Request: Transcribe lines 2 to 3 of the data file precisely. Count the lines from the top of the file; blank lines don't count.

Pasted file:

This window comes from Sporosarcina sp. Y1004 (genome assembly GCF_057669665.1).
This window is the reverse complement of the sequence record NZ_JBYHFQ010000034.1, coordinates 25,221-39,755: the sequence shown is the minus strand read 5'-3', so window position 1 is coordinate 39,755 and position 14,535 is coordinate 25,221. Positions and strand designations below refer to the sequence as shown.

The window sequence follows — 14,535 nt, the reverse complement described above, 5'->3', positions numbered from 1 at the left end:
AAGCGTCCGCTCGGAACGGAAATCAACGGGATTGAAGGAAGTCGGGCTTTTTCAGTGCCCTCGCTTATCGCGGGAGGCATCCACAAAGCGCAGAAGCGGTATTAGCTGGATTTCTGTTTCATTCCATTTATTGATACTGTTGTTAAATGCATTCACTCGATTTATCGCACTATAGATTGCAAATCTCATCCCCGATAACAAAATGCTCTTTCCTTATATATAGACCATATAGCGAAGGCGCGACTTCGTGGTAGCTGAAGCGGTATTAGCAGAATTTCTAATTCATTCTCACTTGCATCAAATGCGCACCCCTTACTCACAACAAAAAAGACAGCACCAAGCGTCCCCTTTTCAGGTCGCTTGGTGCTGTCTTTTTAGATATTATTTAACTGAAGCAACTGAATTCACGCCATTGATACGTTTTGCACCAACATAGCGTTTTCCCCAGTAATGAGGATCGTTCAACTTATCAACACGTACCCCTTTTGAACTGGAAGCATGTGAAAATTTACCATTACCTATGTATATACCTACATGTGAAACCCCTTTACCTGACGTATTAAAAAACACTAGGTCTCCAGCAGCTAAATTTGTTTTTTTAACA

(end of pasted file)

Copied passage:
This window is the reverse complement of the sequence record NZ_JBYHFQ010000034.1, coordinates 25,221-39,755: the sequence shown is the minus strand read 5'-3', so window position 1 is coordinate 39,755 and position 14,535 is coordinate 25,221. Positions and strand designations below refer to the sequence as shown.

The window sequence follows — 14,535 nt, the reverse complement described above, 5'->3', positions numbered from 1 at the left end: